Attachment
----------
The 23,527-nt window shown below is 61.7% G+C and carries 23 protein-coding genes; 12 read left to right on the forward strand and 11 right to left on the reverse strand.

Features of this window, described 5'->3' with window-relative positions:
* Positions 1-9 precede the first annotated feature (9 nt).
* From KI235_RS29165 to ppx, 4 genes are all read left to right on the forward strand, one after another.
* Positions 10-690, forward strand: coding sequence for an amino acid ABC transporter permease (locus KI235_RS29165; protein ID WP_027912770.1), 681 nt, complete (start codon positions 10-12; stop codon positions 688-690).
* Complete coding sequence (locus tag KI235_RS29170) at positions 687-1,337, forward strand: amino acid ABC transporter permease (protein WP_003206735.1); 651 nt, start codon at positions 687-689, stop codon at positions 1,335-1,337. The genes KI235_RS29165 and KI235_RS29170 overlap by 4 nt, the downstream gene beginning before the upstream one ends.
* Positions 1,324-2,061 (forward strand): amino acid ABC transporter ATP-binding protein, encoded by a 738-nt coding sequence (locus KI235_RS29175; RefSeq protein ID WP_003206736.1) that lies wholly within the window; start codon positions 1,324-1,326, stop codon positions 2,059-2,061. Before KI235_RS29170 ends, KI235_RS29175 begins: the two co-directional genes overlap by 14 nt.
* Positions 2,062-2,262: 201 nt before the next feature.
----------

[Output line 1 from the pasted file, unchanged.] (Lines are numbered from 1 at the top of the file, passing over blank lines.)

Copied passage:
The 23,527-nt window shown below is 61.7% G+C and carries 23 protein-coding genes; 12 read left to right on the forward strand and 11 right to left on the reverse strand.